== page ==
Sinus and Surgical Endoscopic Research Center, Faculty of Medicine, Mashhad University of Medical Science, Mashhad, Iran,
Department of Othorhinolaryngology-Head and Neck Surgery, Faculty of Medicine, Mashhad University of Medical Science, Mashhad, Iran,
Department of Psychiatry, School of Medicine, Sleep Clinic of Ebn-e-Sina Hospital, Psychiatry and Behavioral Sciences Research Center, Mashhad University of Medical Sciences, Mashhad, Iran,
Department of Community Medicine, Clinical Research Unit, Mashhad University of Medical Sciences, Mashhad, Iran,
Department of Pulmonary and Critical Care Medicine, Lung Diseases Research Center, Faculty of Medicine, Mashhad University of Medical Science, Mashhad, Iran.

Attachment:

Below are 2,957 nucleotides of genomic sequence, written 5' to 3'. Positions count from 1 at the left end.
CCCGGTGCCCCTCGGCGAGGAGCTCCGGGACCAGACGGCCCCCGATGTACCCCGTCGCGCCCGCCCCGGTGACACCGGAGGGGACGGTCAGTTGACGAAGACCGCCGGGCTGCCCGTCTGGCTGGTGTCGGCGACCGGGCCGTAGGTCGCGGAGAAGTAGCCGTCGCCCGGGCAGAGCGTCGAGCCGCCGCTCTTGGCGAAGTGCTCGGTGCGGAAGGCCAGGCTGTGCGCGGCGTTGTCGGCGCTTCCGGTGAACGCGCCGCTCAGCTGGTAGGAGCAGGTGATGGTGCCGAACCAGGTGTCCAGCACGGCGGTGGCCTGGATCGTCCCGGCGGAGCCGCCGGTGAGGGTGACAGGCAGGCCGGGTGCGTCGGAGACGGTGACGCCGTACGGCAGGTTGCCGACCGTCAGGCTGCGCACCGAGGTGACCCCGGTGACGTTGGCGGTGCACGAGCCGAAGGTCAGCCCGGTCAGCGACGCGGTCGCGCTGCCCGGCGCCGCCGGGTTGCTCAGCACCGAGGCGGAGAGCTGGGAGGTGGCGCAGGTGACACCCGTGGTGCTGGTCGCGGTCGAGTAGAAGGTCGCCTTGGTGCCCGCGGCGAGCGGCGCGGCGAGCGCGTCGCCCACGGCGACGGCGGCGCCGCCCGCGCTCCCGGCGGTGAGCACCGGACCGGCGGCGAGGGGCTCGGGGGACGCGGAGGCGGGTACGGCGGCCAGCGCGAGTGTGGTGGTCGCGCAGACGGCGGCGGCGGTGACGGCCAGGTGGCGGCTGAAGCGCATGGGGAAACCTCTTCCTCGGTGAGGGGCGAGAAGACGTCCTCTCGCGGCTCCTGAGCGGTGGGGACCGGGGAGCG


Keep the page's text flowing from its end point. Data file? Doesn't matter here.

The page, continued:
Background: One of the main challenges of surgical treatment in Obstructive Sleep Apnea (OSA) is identifying the correct site of upper airway obstruction in an individual patient. Drug-Induced Sleep Endoscopy (DISE) in sedated patients with obstructive sleep apnea is the technique of choice for revealing anatomic and dynamic collapsible areas. Materials and Methods: In a prospective cross-sectional study adult patients with OSA documented by polysomnography were evaluated by sleep endoscopy. DISE had been done by an otolaryngologist in the setting of operating room during infusion of propofol and after the start of snoring. Endoscopic findings were recorded and evaluated from the aspect of obstruction level, severity, and multiplicity. Results: Twenty OSA patients (60% men) with mean±SD age of 38.9±9.26 years and mean Body Mass Index (BMI) of 26.57 kg/m2 were included in the study. OSA was severe in 11(55%) and moderate in 5(25%) subjects. Unilevel airway collapse was observed as retropalatal in 4(20%) and retrolingual in 3(15%) subjects. Multilevel collapse had been observed in the other 13(65%) patients. Most patients (65%) had multilevel obstruction especially those with BMI>30 (p <0.05). With increasing BMI, obstruction changed from unilevel to multilevel. None of the subjects showed complications with propofol or endoscopy procedure. Conclusion: Our study showed DISE is safe, easy to perform, and informative in OSA patients. In particular, we observed a significant association between obesity and multilevel upper airway collapse.